Each RFL concludes with the simple, hopefully provocative line: “lead with your best self.” There’s always a choice about what self you’ll be – in every precious, present moment. Your best self is an ethical self that chooses the right thing because it’s the right thing. Your best self is a courageous self. Courage, especially for those “everyday leaders” who appear to be followers, who have titles like assistant or deputy, receptionist or associate, teenager or middle child, or first man, which always means second person :). Gosh, there’s a lot of titles for a lot of everyday leaders. Our best self steps up through these roles, when we’re not paid to, not expected to, or in some cases not welcome to speak, to act, or to lead. Conversely, for authorized leaders leading with your best self sometimes means doing the right and courageous thing by admitting you don’t know, asking for help, or giving away your power.
Maybe what’s most true of “leading with your best self” is that it’s your authentic best self. Which brings me to Colin. Colin Hubbell. Perhaps 10% of you know Colin. Maybe some of you who do, don’t know that he died on Thursday night; sorry to bear that sad news. Our first question when we hear someone has died always seems to be “how old was s/he?” – as we gauge ourselves against a lost comrade. We’re quietly relieved when they are older than us, as it means we “should” be safe for a while, but we are more troubled when they’re younger than us. Colin was only 49. So, for many of us he rings the bell of urgency. For those of us on the senior side of 49, we’re piercingly reminded, as Colin told many of us in his 2-1/2 year battle with cancer: Each day is a gift, never a guarantee.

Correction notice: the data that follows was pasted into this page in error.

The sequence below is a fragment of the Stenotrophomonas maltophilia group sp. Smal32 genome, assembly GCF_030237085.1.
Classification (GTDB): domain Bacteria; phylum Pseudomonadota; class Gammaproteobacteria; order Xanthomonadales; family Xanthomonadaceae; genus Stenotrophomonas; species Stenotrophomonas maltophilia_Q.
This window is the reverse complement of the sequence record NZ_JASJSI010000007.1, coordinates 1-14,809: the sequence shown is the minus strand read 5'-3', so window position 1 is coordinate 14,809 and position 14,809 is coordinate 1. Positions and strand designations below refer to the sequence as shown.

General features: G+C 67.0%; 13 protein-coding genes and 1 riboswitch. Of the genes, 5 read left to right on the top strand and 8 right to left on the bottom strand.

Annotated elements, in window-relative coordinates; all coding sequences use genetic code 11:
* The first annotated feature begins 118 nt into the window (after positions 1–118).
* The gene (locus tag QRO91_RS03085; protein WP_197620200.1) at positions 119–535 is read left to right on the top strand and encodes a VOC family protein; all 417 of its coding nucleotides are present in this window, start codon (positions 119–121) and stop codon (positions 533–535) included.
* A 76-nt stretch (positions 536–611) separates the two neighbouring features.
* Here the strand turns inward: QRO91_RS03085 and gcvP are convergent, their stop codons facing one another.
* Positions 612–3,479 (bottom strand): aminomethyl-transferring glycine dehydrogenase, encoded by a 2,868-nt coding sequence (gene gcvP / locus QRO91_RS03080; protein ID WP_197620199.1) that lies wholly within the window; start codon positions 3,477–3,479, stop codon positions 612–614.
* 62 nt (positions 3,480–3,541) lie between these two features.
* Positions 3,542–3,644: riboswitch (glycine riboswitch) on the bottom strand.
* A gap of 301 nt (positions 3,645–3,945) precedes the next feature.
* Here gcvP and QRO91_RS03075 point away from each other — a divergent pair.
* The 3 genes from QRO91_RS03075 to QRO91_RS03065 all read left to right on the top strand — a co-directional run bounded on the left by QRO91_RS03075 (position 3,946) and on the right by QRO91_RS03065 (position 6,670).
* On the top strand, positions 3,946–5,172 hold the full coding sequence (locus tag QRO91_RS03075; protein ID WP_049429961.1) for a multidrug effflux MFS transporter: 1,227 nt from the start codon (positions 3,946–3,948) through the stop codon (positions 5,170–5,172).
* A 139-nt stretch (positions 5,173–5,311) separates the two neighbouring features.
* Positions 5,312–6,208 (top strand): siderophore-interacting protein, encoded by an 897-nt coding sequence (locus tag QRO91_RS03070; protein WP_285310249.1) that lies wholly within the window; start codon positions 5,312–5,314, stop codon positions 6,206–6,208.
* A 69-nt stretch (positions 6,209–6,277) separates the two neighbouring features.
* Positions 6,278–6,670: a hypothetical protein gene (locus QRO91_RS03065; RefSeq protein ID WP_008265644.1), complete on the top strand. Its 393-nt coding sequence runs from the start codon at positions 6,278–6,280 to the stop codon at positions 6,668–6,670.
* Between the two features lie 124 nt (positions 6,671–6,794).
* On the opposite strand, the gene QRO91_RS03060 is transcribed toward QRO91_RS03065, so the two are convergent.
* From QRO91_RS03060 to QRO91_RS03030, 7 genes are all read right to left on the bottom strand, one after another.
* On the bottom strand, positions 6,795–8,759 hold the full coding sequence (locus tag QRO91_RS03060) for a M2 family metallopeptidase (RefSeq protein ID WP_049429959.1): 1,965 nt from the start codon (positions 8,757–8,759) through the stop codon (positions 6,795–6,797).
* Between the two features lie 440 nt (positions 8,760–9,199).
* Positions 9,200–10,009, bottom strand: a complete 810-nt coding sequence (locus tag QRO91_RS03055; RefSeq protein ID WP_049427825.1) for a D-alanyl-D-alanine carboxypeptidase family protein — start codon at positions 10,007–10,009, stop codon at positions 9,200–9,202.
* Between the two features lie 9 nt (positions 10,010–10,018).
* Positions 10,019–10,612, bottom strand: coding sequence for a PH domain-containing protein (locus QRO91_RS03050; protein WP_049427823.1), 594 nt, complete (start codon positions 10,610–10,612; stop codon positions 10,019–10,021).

Colin Hubbell exquisitely led with his best self – his real, authentic self. Colin was a white, professional father of four who lived in and loved Detroit, when others were complaining and fleeing. He worked for the buttoned-down Mayor Archer, and he supported and befriended the so-called hip-hop Mayor Kilpatrick. He rode his bike 15 miles to work and then to meetings, any season of the year. Like all great best-self leaders he saw people as individuals, not as types; he would reach out to anyone and was not fooled by appearances. He ran a sub-3-hour marathon, but seemed to take greater delight in Trish, his wife’s midlife running craze. He loved his alma mater Catholic Central, but sent his sons to rival U of D High. He developed lofts in mid-town Detroit and sold them when people said he was crazy and it couldn’t be done. He talked openly with his associates, friends, and even children about his bladder (then bone, then liver) cancer. He was at moments positively defiant. He laughed at the drugs that made him loopy. And he was not afraid to say he was scared and to cry. He was always real. WYSWWHW – what you saw was what he was. He knew he was mortal. He was real every minute, which we’re reminded is all we have. Lots of us thought Colin was crazy. You never knew what might come out of his mouth. But you never doubted that it was Colin’s view – nobody’s else’s.
Colin Hubbell was Colin Hubbell. Thinking of this man I loved and admired makes me ask myself: Am I being the Dan Mulhern that only I can be, or am I squandering that chance? And you? No one else has the chance or inkling of what it’s like to be you. Are you trying to please others, worried about their critiques, afraid of their silent judgment, fitting in with them, and thus missing the chance to be the best you you can be? What a tragedy to live someone else’s life, to try to be what others want you to be, and to miss the chance to be the unique and marvelous you, to truly
Lead with YOUR best self!